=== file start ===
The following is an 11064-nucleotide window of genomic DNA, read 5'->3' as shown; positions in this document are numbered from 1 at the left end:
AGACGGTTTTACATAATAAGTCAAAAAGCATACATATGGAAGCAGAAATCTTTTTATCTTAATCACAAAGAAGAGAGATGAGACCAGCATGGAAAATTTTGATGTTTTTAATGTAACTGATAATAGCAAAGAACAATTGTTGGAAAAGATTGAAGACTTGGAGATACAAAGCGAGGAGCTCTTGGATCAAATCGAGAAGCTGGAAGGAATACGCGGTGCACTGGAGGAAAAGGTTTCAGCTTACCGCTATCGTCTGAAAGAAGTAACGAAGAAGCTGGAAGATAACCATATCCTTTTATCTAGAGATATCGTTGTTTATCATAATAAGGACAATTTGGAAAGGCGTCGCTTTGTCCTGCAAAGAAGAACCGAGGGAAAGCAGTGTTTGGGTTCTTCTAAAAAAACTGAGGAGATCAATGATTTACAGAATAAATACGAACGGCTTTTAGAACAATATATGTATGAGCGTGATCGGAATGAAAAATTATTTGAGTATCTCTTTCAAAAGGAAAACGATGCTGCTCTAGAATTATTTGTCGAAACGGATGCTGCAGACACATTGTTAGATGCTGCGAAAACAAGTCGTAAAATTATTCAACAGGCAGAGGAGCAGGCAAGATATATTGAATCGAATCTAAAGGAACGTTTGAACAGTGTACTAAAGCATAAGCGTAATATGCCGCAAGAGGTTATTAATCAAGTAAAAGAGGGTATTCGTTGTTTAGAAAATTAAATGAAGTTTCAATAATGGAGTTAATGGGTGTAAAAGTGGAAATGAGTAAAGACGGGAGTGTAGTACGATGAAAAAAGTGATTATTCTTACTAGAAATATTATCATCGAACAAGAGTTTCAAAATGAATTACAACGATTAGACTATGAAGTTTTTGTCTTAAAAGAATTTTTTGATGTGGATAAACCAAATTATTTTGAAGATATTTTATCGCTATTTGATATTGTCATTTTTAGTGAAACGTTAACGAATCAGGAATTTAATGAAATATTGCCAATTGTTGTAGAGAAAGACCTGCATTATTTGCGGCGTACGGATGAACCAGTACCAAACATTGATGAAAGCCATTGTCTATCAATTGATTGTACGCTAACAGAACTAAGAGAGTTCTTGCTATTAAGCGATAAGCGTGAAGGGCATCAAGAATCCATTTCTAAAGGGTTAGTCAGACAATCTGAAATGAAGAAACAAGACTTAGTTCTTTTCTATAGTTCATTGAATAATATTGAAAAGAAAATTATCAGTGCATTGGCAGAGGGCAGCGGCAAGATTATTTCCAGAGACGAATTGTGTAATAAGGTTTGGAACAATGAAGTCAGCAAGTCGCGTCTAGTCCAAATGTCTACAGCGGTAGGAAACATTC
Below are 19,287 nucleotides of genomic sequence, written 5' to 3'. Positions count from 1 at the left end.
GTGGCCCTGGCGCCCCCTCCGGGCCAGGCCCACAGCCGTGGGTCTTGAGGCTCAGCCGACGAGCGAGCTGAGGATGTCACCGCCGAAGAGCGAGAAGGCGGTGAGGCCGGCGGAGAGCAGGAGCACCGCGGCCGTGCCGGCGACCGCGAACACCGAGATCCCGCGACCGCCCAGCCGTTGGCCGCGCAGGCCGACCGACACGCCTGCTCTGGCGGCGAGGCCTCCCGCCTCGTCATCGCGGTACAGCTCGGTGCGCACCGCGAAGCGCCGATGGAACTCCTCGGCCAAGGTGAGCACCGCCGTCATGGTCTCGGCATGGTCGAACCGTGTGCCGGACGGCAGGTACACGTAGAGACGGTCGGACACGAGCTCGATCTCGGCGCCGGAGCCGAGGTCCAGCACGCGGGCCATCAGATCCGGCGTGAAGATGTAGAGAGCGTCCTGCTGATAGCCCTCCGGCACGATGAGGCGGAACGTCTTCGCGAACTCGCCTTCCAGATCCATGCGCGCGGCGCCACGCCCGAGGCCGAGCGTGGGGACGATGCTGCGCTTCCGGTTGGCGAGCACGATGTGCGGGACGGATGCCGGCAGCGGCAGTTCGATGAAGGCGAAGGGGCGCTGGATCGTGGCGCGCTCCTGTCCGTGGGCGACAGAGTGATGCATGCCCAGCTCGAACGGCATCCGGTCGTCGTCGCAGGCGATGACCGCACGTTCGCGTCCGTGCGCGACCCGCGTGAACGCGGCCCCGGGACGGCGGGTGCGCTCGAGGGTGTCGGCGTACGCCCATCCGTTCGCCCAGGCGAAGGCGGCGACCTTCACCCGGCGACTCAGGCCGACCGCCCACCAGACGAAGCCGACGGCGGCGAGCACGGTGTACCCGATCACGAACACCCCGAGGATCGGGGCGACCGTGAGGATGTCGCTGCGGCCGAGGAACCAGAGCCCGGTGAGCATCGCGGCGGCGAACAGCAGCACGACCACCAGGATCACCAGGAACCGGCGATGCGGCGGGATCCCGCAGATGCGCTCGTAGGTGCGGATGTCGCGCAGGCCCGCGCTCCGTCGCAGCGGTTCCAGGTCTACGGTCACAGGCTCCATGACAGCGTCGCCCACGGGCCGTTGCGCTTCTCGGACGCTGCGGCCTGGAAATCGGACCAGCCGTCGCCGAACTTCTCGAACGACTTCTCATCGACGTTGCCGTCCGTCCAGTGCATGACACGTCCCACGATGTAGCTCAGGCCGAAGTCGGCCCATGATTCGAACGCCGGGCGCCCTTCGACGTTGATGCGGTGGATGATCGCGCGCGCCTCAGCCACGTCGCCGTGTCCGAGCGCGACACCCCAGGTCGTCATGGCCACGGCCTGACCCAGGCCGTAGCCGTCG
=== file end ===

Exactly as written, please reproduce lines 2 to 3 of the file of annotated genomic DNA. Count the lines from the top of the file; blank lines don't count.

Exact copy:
AGACGGTTTTACATAATAAGTCAAAAAGCATACATATGGAAGCAGAAATCTTTTTATCTTAATCACAAAGAAGAGAGATGAGACCAGCATGGAAAATTTTGATGTTTTTAATGTAACTGATAATAGCAAAGAACAATTGTTGGAAAAGATTGAAGACTTGGAGATACAAAGCGAGGAGCTCTTGGATCAAATCGAGAAGCTGGAAGGAATACGCGGTGCACTGGAGGAAAAGGTTTCAGCTTACCGCTATCGTCTGAAAGAAGTAACGAAGAAGCTGGAAGATAACCATATCCTTTTATCTAGAGATATCGTTGTTTATCATAATAAGGACAATTTGGAAAGGCGTCGCTTTGTCCTGCAAAGAAGAACCGAGGGAAAGCAGTGTTTGGGTTCTTCTAAAAAAACTGAGGAGATCAATGATTTACAGAATAAATACGAACGGCTTTTAGAACAATATATGTATGAGCGTGATCGGAATGAAAAATTATTTGAGTATCTCTTTCAAAAGGAAAACGATGCTGCTCTAGAATTATTTGTCGAAACGGATGCTGCAGACACATTGTTAGATGCTGCGAAAACAAGTCGTAAAATTATTCAACAGGCAGAGGAGCAGGCAAGATATATTGAATCGAATCTAAAGGAACGTTTGAACAGTGTACTAAAGCATAAGCGTAATATGCCGCAAGAGGTTATTAATCAAGTAAAAGAGGGTATTCGTTGTTTAGAAAATTAAATGAAGTTTCAATAATGGAGTTAATGGGTGTAAAAGTGGAAATGAGTAAAGACGGGAGTGTAGTACGATGAAAAAAGTGATTATTCTTACTAGAAATATTATCATCGAACAAGAGTTTCAAAATGAATTACAACGATTAGACTATGAAGTTTTTGTCTTAAAAGAATTTTTTGATGTGGATAAACCAAATTATTTTGAAGATATTTTATCGCTATTTGATATTGTCATTTTTAGTGAAACGTTAACGAATCAGGAATTTAATGAAATATTGCCAATTGTTGTAGAGAAAGACCTGCATTATTTGCGGCGTACGGATGAACCAGTACCAAACATTGATGAAAGCCATTGTCTATCAATTGATTGTACGCTAACAGAACTAAGAGAGTTCTTGCTATTAAGCGATAAGCGTGAAGGGCATCAAGAATCCATTTCTAAAGGGTTAGTCAGACAATCTGAAATGAAGAAACAAGACTTAGTTCTTTTCTATAGTTCATTGAATAATATTGAAAAGAAAATTATCAGTGCATTGGCAGAGGGCAGCGGCAAGATTATTTCCAGAGACGAATTGTGTAATAAGGTTTGGAACAATGAAGTCAGCAAGTCGCGTCTAGTCCAAATGTCTACAGCGGTAGGAAACATTC
Below are 19,287 nucleotides of genomic sequence, written 5' to 3'. Positions count from 1 at the left end.